An earlier blog on this site argued, rightly, that Dan Snyder, owner of a certain Washington football club, should voluntarily change the name of his team. He should. It’s demeaning and wrong, full stop.
The ACLU, one of the oldest racial justice organizations in the country, has an institutional obligation to call this stuff out when we see it. To the extent we are just adding our views on racial prejudice to the marketplace of ideas, this is not a free speech issue, despite what some have said.
But there are a few proposals in Washington that would force Snyder to change the name, and they raise broader issues regarding the government’s troubling ability to censor offensive speech. These proposals should be resisted as unwise for reasons that go beyond the immediate issue.
First, there’s an ongoing battle at the U.S. Patent and Trademark Office (USPTO) to revoke the team name’s registration as a trademark. Under the relevant section of the Lanham Act, the USPTO may not register vulgar (technically “scandalous” or “immoral”) trademarks or those that “disparage or falsely suggest a connection with persons, living or dead, institutions, beliefs, or national symbols, or bring them into contempt or disrepute.”
The latter potentially includes the Washington NFL mark, but also and unfortunately something like this prominent lesbian motorcycle club, which proudly self-identifies using an epithet (and had to fight, in court, to maintain trademark protection).
The courts that have looked at the issue generally dismiss First Amendment arguments, finding that the only thing that’s denied is formal registration, not the trademark itself, which attaches automatically as soon as you use a distinctive slogan, logo, etc., in commerce. In practice, however, denial of registration would make it much more difficult to punish someone who uses the logo without permission, which would likely force Snyder to change the name.
At first blush, it might seem obvious that the USPTO should have the ability to deny registration to racist or vulgar trademarks. But, as with all things free speech, who gets to decide what’s racist or vulgar? That’s right, the government, which is just ill-equipped to make these kinds of determinations. The motorcycle group above is a good example of the potential unintended consequences.
To its credit, the USPTO’s Trademark Trial and Appeal Board (TTAB) engages in a very searching inquiry into whether a particular mark is offensive and considers extensive testimony and evidence by social scientists, advocacy groups, linguists, lexicographers, and others.
At the end of the day, however, the ultimate determination is inherently subjective and the TTAB and reviewing courts have a significant amount of discretion in deciding what’s disparaging and what’s not. It’s not unlike “I know it when I see it” in obscenity law, and it raises similar problems.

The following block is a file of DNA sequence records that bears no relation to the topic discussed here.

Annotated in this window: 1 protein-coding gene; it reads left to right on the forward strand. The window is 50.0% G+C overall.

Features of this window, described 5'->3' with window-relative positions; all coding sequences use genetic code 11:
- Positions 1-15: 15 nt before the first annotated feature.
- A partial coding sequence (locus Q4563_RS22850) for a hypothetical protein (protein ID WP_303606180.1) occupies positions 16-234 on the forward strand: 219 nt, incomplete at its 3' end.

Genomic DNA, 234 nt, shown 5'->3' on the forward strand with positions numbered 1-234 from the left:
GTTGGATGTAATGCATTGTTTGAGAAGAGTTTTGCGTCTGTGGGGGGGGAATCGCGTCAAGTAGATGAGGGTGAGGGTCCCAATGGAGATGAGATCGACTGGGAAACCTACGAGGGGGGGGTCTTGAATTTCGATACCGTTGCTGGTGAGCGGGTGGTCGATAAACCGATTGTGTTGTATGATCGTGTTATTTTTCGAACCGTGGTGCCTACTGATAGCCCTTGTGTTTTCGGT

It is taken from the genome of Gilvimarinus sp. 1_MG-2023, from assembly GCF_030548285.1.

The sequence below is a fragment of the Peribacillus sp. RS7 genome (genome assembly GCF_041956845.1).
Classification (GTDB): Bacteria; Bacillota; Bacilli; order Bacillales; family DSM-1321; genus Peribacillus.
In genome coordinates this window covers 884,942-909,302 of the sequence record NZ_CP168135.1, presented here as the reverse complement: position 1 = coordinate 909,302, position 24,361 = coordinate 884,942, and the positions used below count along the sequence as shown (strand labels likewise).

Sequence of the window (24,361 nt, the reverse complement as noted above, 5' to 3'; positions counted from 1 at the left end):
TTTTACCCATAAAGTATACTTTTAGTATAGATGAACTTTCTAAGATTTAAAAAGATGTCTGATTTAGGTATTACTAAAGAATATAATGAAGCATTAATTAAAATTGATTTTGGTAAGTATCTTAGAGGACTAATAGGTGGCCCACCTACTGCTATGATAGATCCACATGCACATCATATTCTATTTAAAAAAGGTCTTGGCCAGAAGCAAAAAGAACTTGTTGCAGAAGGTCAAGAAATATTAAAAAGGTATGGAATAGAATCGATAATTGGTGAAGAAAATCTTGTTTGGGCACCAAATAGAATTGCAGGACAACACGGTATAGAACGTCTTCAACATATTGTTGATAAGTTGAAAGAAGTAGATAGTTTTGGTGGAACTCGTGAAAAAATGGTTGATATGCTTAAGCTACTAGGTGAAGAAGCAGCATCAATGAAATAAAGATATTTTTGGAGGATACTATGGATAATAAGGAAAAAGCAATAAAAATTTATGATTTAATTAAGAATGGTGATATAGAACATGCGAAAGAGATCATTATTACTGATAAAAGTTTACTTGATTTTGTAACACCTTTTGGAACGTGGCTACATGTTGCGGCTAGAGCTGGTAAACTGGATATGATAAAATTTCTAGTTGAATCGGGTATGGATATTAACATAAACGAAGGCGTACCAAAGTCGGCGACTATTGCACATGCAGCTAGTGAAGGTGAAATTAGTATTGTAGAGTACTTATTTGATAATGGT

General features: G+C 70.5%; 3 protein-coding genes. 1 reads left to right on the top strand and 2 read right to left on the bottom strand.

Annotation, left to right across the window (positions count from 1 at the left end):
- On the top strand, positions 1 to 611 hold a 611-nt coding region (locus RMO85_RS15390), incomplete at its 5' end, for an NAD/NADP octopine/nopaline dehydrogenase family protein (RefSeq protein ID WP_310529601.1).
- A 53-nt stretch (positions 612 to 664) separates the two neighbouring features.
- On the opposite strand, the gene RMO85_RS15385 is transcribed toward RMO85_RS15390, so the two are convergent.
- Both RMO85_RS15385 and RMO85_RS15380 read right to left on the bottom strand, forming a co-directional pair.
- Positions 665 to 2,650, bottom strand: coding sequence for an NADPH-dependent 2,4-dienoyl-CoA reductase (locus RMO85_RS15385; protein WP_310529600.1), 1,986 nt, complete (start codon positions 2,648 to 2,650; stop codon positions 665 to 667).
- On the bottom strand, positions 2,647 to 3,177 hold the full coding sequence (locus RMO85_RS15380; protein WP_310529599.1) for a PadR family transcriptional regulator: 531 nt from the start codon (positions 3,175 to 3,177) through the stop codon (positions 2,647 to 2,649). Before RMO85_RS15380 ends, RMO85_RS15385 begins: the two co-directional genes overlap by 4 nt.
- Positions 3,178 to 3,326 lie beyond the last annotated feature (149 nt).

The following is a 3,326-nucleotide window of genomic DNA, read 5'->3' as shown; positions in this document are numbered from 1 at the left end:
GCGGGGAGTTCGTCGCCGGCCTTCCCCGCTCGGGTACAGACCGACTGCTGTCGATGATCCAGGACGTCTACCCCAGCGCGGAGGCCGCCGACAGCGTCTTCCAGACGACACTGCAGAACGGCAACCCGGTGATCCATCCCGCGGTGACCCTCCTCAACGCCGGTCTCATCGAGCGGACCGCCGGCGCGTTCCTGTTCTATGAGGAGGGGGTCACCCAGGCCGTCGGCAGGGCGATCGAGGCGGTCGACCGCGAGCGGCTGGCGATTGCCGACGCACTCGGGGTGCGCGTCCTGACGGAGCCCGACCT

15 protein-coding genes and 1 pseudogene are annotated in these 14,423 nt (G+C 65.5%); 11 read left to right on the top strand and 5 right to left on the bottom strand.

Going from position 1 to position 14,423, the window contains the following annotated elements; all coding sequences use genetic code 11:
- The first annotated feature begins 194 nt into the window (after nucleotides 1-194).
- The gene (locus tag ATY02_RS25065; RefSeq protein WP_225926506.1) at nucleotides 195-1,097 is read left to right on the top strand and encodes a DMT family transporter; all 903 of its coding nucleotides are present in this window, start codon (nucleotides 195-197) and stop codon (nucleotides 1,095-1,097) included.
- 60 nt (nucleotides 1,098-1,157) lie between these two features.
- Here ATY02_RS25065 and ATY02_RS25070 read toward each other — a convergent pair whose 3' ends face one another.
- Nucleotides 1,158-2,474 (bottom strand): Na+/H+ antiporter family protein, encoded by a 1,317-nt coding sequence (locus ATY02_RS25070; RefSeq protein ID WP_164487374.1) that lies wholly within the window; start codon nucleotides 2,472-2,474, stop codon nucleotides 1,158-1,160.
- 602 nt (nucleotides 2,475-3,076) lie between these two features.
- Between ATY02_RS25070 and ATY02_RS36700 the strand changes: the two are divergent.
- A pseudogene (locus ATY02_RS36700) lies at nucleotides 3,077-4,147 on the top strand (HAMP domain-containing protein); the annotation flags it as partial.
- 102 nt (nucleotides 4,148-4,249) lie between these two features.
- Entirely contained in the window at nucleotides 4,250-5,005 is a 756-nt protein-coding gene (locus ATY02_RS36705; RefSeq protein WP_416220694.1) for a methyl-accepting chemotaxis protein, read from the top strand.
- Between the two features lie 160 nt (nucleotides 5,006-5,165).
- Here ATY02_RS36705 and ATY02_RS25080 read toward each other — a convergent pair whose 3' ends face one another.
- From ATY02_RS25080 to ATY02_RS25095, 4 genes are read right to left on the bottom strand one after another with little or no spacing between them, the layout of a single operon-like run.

For an entertaining, and potentially not safe for work, example of the kind of odd line-drawing that the statute requires, this time in the context of vulgar marks, see this case involving “entertainment in the nature of adult-oriented conversations by telephone.” One proposed mark was denied as vulgar but another mark using the same offensive term was okay because it “relate[d] at least in part to the nursery rhyme involving Jack and Jill, and therefore create[d] a double entendre that [was] not present in” the applicant’s mark.
Much worse than the trademark issue, however, is a push by three former commissioners at the Federal Communications Commission to not just leverage but significantly expand broadcast indecency laws beyond sexual and excretory content to cover racial and ethnic slurs.
The ACLU has long been on record as totally opposed to indecency regulation, period, which invariably chills highly valuable speech while letting a lot of arguably indecent content go. As we explained in recent comments to the FCC, not only has the historical justification for indecency regulation gone the way of the dodo, enforcement has resulted in absurdly inconsistent results. For instance, the FCC refused to enforce the law against swearfest “Saving Private Ryan” while dropping the hammer on PBS’s “The Blues,” because omitting swear words in the former would somehow “alter the nature of the artistic work.”
To extend it to racial, ethnic, and presumably other disparagement would create a morass of uncertainty. Just consider how many individual violations there could be in one great episode of “Family Guy.” “All in the Family” would have put CBS out of business. Risk-averse television execs are going to stay far, far away from anything approaching the line.
In any event, it’s a wrong thing to refer to an entire people based on a perceived racial characteristic. The term “Redskins” absolutely shouldn’t front the jersey of an American sports franchise. Government coercion, however, isn’t the way to make it right.
Public pressure? Now we’re with you on that.